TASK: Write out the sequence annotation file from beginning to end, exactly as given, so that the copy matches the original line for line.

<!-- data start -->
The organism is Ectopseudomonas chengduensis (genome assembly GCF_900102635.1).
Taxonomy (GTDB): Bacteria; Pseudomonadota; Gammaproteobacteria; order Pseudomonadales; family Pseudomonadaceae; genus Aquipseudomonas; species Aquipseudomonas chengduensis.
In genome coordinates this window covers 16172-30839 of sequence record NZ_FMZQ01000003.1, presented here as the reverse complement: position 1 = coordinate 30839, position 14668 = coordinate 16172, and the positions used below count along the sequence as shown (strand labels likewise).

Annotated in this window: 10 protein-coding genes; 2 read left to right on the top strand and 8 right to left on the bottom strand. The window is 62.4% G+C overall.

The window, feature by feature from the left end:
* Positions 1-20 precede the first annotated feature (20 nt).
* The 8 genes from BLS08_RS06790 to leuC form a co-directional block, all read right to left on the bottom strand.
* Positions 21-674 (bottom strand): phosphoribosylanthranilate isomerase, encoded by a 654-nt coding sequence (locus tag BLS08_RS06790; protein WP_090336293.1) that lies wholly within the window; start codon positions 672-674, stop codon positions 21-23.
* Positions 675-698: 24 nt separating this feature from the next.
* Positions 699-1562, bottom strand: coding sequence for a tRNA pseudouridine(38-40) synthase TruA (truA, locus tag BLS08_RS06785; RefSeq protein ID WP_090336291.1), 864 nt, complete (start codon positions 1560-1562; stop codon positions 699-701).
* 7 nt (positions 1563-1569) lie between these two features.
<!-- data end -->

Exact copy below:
The organism is Ectopseudomonas chengduensis (genome assembly GCF_900102635.1).
Taxonomy (GTDB): Bacteria; Pseudomonadota; Gammaproteobacteria; order Pseudomonadales; family Pseudomonadaceae; genus Aquipseudomonas; species Aquipseudomonas chengduensis.
In genome coordinates this window covers 16172-30839 of sequence record NZ_FMZQ01000003.1, presented here as the reverse complement: position 1 = coordinate 30839, position 14668 = coordinate 16172, and the positions used below count along the sequence as shown (strand labels likewise).

Annotated in this window: 10 protein-coding genes; 2 read left to right on the top strand and 8 right to left on the bottom strand. The window is 62.4% G+C overall.

The window, feature by feature from the left end:
* Positions 1-20 precede the first annotated feature (20 nt).
* The 8 genes from BLS08_RS06790 to leuC form a co-directional block, all read right to left on the bottom strand.
* Positions 21-674 (bottom strand): phosphoribosylanthranilate isomerase, encoded by a 654-nt coding sequence (locus tag BLS08_RS06790; protein WP_090336293.1) that lies wholly within the window; start codon positions 672-674, stop codon positions 21-23.
* Positions 675-698: 24 nt separating this feature from the next.
* Positions 699-1562, bottom strand: coding sequence for a tRNA pseudouridine(38-40) synthase TruA (truA, locus tag BLS08_RS06785; RefSeq protein ID WP_090336291.1), 864 nt, complete (start codon positions 1560-1562; stop codon positions 699-701).
* 7 nt (positions 1563-1569) lie between these two features.